Datuk Sabri Ahmad
Thursday April 28, 2005 - THE Malaysian Palm Oil Association (MPOA) hascalled for the creation of mega palm oil corporations with one centralisedcost and profit centre to manage the sector’s production, manufacturing(refinery and oleochemical plants) and export units.
Chairman Datuk Sabri Ahmad said cost competitiveness in the sector couldbe achieved through the establishment of such corporations.
Malaysia’s palm oil industry is the most efficient in the world but comesin second in terms of competitiveness.
"It is also my view that various associations and bodies in the industryshould be merged as one mega palm oil association to spearhead totalintegration among the various sub-sectors," Sabri said.
He said this when outlining MPOA’s policies and strategic directions goingforward at its AGM in Kuala Lumpur yesterday.
Sabri said other main areas to be addressed by the sector includedoffshore investments, Sabah and Sarawak oil palm cultivation, marketingstrategy and branding, global market intelligence, palm diesel creationand human resource development.
For offshore investments, among the most effective strategies to capturemarkets or gain market advantage is to own refineries in major andpotential markets.
"The refineries have to produce as many palm oil-based products aspossible as the concept will reduce investment risks," Sabri added.
Major markets that need this prioritising are India, Pakistan, Iran,Turkey, the United States and South Africa.
The Government, through the Malaysian Industrial Development Authority,will have to formulate an incentive package that should be restricted torefineries using Malaysian palm oil.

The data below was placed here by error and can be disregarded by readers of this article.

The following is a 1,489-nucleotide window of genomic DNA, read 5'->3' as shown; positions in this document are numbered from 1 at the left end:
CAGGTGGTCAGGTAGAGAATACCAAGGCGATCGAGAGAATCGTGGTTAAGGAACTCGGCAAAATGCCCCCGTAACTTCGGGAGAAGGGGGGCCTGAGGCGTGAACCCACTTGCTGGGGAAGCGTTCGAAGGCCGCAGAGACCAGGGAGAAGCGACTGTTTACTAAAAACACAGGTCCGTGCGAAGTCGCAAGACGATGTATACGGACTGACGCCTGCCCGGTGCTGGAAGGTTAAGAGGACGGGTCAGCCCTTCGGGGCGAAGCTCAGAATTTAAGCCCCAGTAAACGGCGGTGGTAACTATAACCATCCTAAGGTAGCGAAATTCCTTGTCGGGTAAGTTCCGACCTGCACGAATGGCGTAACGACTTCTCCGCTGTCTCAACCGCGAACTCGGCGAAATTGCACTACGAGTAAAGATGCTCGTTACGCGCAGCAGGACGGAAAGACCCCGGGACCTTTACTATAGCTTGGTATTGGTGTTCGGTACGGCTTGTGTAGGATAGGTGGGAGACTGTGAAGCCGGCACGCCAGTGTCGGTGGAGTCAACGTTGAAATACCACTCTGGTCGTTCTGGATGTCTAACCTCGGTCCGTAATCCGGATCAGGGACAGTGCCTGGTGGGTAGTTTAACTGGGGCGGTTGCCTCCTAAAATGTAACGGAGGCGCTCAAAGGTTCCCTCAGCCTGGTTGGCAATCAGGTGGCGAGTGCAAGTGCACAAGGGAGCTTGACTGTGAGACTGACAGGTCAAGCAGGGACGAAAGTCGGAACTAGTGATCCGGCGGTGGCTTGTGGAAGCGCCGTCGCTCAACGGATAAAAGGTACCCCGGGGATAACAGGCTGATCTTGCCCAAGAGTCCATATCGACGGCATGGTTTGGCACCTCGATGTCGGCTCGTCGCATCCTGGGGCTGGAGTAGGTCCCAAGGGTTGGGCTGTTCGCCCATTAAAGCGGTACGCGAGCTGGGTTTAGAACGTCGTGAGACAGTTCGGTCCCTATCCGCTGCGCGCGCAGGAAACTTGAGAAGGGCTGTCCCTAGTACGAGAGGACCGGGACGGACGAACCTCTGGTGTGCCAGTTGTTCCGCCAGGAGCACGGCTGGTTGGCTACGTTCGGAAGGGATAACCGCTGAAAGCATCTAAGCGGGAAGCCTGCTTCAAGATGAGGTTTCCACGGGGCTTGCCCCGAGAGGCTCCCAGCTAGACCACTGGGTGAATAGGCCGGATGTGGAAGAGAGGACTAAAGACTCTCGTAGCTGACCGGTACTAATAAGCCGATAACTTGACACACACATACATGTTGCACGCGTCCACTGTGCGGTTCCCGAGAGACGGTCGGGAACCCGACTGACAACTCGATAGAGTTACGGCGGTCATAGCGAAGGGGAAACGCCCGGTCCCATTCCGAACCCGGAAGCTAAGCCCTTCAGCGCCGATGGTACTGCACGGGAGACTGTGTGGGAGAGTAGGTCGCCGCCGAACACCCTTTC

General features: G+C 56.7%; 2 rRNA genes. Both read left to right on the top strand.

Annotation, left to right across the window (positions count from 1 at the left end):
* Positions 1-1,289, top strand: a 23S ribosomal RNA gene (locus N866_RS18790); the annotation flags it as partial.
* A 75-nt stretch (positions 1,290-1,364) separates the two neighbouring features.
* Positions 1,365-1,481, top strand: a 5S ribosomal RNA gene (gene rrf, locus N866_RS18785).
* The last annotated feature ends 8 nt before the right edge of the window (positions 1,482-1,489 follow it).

In the area of palm diesel, Sabri said the Government could introduce aBill to amend the Petroleum Act to provide blending of petroleum dieselwith palm oil as a stock management tool. It will also reduce the nation’sdependence on fossil fuels.
Sabri said the main thrust of future development was to make the industrymodern, dynamic and competitive by 2020.
"The sector should enhance its continued growth both in production andexports of palm oil in tandem with the forecast increase in world oils andfats demand," he added.
The stage would be set for a fully liberalised trade in world oils andfats by then, thus intensifying the competition between the low-costproducers and Malaysia, Sabri said, adding that "price competitivenesswill be a key determinant in the future global oils and fats market."
On market access, he said the increasing competition in the world marketin tandem with the rise in palm oil production had been exploited by someof the major palm oil importing countries by way of tariff preferentialtreatments for crude palm oil (CPO).
This had benefitted countries that do not restrict CPO exports and as aresult, affected Malaysia’s export of processed palm oil, in particular tothe Indian sub-continent and European Union.
"It is imperative for Malaysia to continue to allow duty-free export ofCPO to maintain traditional markets and capture new ones and to meet theincreasing demand from Malaysian-owned refineries over-seas," he said.
However, such a quota should be balanced judiciously so as not tojeopardise local refiners.